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Leadership Thought #279 – Be Mindful About What Motivates You

January 6, 2012

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It’s important to be honest with yourself about what truly motivates you.

People are motivated by many different things. Leaders are no different.  There are always a few major drivers in an individual’s life that prompt action and focus our activities.  Many of these motivators are formed in childhood or young adulthood.   They can be good or bad or both.  My personal contention is that living at the far end of any motivational continuum isn’t healthy.  What drives you has a significant impact on the formation of your character and your values.  We do tend to embody our priorities over time.

I know people who have a burning desire to change the world for the better.  They are usually fighting some sort of injustice or social wrong that they believe needs to be corrected.  They have a tough time turning off this mindset and taking a break from it because it is how they are hardwired.  Their view is that there is always another battle to be fought. They can be very impatient and unrealistic about progress.  Often this intensity was formed through either direct or indirect personal experience of a significant event.  They tend to be empathetic to a fault.

I know other people who are completely driven by money.  They are constantly keeping score of how much they have and how much more they want.  Material things are important to them.  Their belief is that wealth is the best way to keep score in life.  When your focus is always on generating more, sadly you never seem to feel like you have enough, and the pleasures of success can feel fleeting.  This perspective is often held by people who at one point felt inferior because of humble beginnings and a sense of scarcity growing up.  They usually have little sympathy for people who don’t share a similar view.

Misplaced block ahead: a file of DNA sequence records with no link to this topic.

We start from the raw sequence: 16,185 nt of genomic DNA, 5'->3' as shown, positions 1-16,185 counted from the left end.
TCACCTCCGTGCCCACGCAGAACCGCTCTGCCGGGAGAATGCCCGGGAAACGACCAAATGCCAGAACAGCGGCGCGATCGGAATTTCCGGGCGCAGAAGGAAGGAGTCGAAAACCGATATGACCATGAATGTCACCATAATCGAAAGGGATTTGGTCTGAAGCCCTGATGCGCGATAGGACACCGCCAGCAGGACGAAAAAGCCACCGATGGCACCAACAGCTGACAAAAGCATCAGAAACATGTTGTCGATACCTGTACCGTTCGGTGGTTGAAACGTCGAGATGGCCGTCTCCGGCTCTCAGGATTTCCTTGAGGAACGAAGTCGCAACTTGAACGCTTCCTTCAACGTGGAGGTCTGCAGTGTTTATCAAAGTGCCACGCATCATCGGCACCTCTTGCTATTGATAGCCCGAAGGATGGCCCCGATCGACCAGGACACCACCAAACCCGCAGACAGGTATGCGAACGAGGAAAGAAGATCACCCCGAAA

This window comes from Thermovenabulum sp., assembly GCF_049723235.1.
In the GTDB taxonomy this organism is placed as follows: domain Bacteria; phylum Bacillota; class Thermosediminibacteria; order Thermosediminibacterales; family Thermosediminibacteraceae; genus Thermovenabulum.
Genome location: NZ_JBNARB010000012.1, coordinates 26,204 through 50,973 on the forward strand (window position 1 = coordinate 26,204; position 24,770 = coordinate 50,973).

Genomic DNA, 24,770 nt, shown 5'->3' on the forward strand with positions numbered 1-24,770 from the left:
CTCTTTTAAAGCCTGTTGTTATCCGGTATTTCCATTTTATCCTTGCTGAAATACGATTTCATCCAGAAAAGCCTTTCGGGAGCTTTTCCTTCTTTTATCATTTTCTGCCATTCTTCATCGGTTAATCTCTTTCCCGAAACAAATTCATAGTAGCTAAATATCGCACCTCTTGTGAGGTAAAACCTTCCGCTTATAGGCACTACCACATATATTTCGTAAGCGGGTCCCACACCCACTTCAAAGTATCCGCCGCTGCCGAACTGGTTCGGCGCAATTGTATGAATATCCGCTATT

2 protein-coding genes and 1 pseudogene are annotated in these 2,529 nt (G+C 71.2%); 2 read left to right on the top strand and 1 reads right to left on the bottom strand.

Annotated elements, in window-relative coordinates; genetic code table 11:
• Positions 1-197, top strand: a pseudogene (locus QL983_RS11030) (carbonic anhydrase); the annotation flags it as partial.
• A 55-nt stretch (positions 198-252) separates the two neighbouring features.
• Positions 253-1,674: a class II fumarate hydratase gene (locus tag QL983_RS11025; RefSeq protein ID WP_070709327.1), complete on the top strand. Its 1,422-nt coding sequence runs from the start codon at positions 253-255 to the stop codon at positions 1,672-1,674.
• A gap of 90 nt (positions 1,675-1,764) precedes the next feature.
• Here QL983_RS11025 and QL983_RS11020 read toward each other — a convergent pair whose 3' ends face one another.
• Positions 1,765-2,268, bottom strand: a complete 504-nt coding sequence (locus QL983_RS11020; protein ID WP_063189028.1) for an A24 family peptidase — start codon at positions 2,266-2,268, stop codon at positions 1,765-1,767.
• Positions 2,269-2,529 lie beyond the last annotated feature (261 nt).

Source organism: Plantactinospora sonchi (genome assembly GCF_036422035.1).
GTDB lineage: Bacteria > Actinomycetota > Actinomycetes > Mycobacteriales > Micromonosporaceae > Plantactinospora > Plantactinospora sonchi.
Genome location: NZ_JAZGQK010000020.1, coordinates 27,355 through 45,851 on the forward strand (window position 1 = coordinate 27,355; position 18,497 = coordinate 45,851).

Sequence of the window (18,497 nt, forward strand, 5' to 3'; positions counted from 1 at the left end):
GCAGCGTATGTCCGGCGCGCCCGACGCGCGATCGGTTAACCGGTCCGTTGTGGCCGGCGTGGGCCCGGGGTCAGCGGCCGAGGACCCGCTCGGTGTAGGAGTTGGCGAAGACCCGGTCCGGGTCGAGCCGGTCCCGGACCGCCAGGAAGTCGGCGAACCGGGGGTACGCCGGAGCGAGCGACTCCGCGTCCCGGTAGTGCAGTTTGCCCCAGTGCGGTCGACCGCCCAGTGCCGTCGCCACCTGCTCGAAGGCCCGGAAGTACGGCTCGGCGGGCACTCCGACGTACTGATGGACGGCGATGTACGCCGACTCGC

I use the above two examples for a reason.  The world needs people who want to make it a better place and people who want to be successful and generate wealth.  Unfortunately, these two types of people are regularly in conflict with and judgmental of one another.  I could argue that both types of individuals taken to an extreme become problematic and make it difficult for other people in their life.   You can be too empathetic, and you can want too much.  However, if they both learn to modulate their behavior in a more positive fashion and respect one another more, remarkable things can happen between and because of them.

We all need to be honest with ourselves about what motivates us and the cost/benefit of this behavior.  Are our actions inspired by positive thoughts or negative ones?   Are the results we are getting worthwhile and fruitful or uninspiring and ephemeral?  Are we getting closer to where we want to be or further away from it?  What is the impact of our behavior on those closest to us?  Are we setting a good example?  How would we feel if we were our own boss, spouse, parent, or friend?  Be ever mindful of what drives you and the true level of happiness and fulfillment in your life.